So you have, here, three different causalities: the ruthless mining-out of fish stocks in the Gulf of Guinea; the exploitation of tropical rain forests and the destruction of the barriers that they provide between wild animal diseases and viral reservoirs; and the growth (on… almost exponential scale) of informal and urban settlements lacking sanitation and potable water… So, these are the “perfect storm” conditions for the spread of Ebola, for HIV, and for God-knows-how-many-diseases in the future.

The primary actors in this are, of course, international corporations and governments financed by regressive taxes, who spend the minimum, if anything at all, on the provision of health infrastructure for these cities.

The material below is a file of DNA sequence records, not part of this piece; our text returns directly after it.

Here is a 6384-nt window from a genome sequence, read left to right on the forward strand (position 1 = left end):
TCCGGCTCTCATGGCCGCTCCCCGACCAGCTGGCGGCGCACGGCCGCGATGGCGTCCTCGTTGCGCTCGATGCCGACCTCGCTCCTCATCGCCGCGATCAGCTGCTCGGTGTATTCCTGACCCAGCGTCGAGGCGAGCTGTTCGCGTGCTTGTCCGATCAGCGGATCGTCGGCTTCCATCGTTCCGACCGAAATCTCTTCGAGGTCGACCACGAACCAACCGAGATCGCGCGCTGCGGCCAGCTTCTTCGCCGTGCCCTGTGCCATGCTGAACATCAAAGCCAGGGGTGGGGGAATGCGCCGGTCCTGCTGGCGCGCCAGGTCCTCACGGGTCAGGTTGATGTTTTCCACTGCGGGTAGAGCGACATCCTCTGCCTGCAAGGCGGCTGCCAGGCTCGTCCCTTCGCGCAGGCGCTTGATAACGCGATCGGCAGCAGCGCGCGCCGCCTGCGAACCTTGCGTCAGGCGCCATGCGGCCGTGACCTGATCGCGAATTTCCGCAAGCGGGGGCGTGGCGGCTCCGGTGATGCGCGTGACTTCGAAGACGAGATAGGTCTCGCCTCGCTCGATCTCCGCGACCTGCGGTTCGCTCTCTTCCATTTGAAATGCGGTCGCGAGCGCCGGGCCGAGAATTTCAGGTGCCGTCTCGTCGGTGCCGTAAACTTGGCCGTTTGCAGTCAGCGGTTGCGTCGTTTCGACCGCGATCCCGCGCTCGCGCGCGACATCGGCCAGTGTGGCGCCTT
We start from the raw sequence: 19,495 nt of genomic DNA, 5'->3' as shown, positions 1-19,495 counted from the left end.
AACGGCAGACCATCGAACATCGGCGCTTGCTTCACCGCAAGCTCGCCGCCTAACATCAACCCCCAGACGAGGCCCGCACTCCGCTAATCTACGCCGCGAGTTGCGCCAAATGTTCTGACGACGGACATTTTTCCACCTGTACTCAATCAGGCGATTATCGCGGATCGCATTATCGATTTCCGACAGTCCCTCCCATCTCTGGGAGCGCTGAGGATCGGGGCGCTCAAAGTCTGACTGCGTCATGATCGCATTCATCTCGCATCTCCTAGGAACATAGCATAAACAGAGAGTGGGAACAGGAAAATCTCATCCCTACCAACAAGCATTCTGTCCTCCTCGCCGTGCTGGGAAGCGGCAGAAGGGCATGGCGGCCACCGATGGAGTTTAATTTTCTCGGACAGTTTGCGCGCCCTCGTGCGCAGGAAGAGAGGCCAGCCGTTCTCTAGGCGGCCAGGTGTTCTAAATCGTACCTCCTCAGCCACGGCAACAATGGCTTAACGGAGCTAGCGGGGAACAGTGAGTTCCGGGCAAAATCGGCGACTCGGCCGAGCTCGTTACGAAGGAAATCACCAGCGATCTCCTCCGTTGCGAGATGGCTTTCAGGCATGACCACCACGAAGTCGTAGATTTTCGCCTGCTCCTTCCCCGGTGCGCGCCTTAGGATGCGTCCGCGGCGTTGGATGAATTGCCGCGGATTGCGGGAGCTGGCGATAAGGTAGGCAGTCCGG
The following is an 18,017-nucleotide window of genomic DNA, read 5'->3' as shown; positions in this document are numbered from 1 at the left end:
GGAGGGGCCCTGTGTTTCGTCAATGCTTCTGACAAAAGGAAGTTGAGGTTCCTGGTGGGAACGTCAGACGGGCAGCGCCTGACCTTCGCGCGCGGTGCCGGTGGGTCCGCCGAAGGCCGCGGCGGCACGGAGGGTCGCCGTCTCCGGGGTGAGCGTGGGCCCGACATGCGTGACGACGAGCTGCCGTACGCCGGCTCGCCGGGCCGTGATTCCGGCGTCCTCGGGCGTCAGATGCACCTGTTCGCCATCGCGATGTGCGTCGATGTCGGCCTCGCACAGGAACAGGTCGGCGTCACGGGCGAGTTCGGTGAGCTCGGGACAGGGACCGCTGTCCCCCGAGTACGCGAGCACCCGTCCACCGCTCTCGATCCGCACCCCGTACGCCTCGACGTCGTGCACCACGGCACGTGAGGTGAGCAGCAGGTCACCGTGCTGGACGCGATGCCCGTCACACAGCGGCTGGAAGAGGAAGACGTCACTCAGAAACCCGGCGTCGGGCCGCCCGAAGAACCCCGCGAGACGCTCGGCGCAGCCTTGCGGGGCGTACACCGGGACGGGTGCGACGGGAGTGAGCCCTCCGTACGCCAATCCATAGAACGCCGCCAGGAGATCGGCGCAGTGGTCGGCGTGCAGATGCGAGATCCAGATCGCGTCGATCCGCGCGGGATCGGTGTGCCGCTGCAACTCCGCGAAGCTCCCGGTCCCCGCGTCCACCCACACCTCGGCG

MCKAY: In that case, the story-line linking capitalist development to zoonotic diseases seems fairly straightforward. I’m not sure the story-lines in Covid-19 have congealed yet to the point that we can be sure that the “big farm creating disease” is really the one that’s going to be paramount. Some people then might say, “Well, doesn’t that render the comparisons problematic, because maybe the genesis of this disease is quite different?”’ It might have had little to do with factory farming.

One blogger in China I’m following [might respond]:  “Yeah, but that’s a red herring, because you’re actually missing the big picture – which is that this is an evolutionary pressure cooker in China,  … a pressure cooker of capitalist agriculture and urbanization.” …How you would respond to somebody who says, “well, this is a totally different script than the one of “big farms caused big flu.’”